“How long that gas would remain in that tank?” – Well, assuming that the gas does not deteriorate (at least not quickly) then it should stay in whatever you put it in as long as water would (if the water didn’t evaporate). It’s essentially a harmless gas that behaves like a liquid because it’s so much more dense than air.

    AND I REALLY WANT SOME! Too bad it’s so expensive…

  16. HumbleGumbo Says:

    Have to say that inhaling something denser than air is potentially fatal.
    It may be as harmless as water, and behave similarly, but no one has ever
    recommended filling lungs w/ water.

    On the other hand, since it replaces oxygen in lungs, like nitrous, it may
    cause feeling euphoric, like nitrous…

    Hmmm…what’s the going rate on this stuff again?

  17. Whizzy Says:

    This is awesome,btw,arent there manual ways of making the gas ourselves ? or arent there any alternatives to that so taht we can make by ourselves ?

  18. DANGER-MAN Says:

    !!!!!! ATTENTION !!!!!!!!

    It’s quite dangerous to inhale FS6 without
    pre-loading your lungs with PURE oxygen for
    a period of time before attempting a demonstration.
    Even when done correctly, SF6 should not be inhaled
    repeatedly. Asphyxiation (DEATH) CAN occur if the
    proper protocols are not followed!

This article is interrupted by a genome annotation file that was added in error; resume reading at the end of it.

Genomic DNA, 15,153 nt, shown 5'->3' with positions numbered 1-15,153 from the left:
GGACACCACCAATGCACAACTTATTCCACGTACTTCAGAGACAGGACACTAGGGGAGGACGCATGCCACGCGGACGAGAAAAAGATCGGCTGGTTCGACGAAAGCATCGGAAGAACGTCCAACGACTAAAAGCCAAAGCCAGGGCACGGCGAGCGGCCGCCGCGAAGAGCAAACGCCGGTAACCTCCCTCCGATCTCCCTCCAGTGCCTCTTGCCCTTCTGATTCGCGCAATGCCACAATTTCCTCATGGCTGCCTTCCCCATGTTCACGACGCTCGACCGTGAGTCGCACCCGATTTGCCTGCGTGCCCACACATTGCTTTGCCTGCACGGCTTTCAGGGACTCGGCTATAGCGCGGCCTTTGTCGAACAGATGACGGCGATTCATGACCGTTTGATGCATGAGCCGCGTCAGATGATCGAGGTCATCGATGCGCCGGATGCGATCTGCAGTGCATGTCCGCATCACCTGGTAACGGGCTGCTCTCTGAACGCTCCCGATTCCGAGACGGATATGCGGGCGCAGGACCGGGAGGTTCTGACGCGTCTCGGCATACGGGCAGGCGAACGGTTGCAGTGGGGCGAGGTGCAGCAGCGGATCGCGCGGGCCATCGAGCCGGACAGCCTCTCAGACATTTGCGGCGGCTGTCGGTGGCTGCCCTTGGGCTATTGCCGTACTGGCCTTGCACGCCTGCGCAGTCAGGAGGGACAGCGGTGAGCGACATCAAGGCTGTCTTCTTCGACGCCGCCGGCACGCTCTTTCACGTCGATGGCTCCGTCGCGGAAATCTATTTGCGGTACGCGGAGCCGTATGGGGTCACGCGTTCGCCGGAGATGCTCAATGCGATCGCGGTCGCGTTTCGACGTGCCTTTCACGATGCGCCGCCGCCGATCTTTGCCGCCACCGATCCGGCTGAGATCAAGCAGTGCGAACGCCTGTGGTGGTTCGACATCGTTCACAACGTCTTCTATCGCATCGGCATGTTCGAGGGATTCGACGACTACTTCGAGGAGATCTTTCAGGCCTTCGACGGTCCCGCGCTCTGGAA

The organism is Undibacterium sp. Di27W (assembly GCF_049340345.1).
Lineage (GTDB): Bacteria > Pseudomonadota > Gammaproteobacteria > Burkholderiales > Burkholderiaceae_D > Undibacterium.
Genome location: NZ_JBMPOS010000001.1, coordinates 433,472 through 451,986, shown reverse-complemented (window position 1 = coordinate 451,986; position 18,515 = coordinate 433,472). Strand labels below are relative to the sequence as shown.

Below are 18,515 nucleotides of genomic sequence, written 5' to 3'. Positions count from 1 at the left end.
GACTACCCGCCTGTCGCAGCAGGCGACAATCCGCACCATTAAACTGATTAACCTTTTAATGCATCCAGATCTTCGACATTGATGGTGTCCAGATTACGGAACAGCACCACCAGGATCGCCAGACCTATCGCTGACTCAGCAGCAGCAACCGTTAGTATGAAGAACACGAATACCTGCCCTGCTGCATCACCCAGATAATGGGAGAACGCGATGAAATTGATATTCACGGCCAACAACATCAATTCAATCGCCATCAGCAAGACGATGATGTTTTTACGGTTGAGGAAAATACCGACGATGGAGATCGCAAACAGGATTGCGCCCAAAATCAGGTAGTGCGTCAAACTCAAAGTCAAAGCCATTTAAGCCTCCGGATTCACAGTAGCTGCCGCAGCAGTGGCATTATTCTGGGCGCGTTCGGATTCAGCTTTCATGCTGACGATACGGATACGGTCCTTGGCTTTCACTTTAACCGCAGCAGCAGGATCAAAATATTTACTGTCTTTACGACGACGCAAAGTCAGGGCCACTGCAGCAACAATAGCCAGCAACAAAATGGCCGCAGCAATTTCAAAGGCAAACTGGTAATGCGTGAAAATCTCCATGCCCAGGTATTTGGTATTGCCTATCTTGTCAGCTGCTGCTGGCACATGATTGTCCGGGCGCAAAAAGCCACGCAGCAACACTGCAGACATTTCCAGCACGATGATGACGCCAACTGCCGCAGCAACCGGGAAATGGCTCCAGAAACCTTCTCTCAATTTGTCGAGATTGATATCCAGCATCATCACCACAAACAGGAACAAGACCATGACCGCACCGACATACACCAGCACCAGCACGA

(people usually pass out after multiple intakes.
    Make sure you’re NOT alone if you attempt it.)

    !!!!!!!!!!!!!!!!!!!!!!!!!!!!!!!!!!!!!!

  19. Fred Says:

    SF6 is the most potent greenhouse gas yet measured, 22,000 times as powerful as carbon dioxide. Releasing just a pound of this stuff into the atmosphere has the same effect as running two passenger cars for a year.

    Please reconsider the “coolness” of this substance in light of its environmental hazard.

    References:

    http://www.epa.gov/highgwp/scientific.html
    http://www.epa.gov/otaq/consumer/f00013.htm

  20. Au Naturel Says:

    Sure, it’s a potent greehouse gas and lasts for thousands of years. The emission of sufficient amounts of SF6 might be one way to avoid the next ice age. I see no reason why it would be any more dangerous than helium when used for stunts like on You Tube. I suppose you could commit suicide if you hooked it up to a face mask. It could be lethal if you released enough of it in a sealed room or a pit, so always make sure you have good ventilation or you may end up eligable for a Darwin award.

  21. joe Says:

    get it here at airgas

    http://www.airgas.com/browse/product.aspx?Msg=RecID&recIds=97949&WT.svl=97949

  22. john mcpheron Says:

    Here’s another example com[aring helium to sulphur hexafluoride. Great video!

    http://www.youtube.com/watch?v=XjCmwuGKR6g

  23. Sad Uncle Says:

    My nephew committed suicide this past weekend inhaling helium. I hope the teacher in this video took some time to mention the dangers of inhaling helium, especially from a pressurized tank. I’m not saying it would happen to somebody goofing around at a party, but why take the chance with your one and only body?

  24. Alan Parekh Says:

    Hi Sad Uncle,

    Very sorry to hear about that. Hopefully teachers also tell their students the dangers of the gas.

  25. Breathing Xenon produces a Deep Voice - Hacked Gadgets - DIY Tech Blog Says:

    […] like there is another gas to play around with, we have seen that breathing helium and sulfur hexafluoride has some crazy vocal effects. But now we have an example of breathing xenon gas to change your […]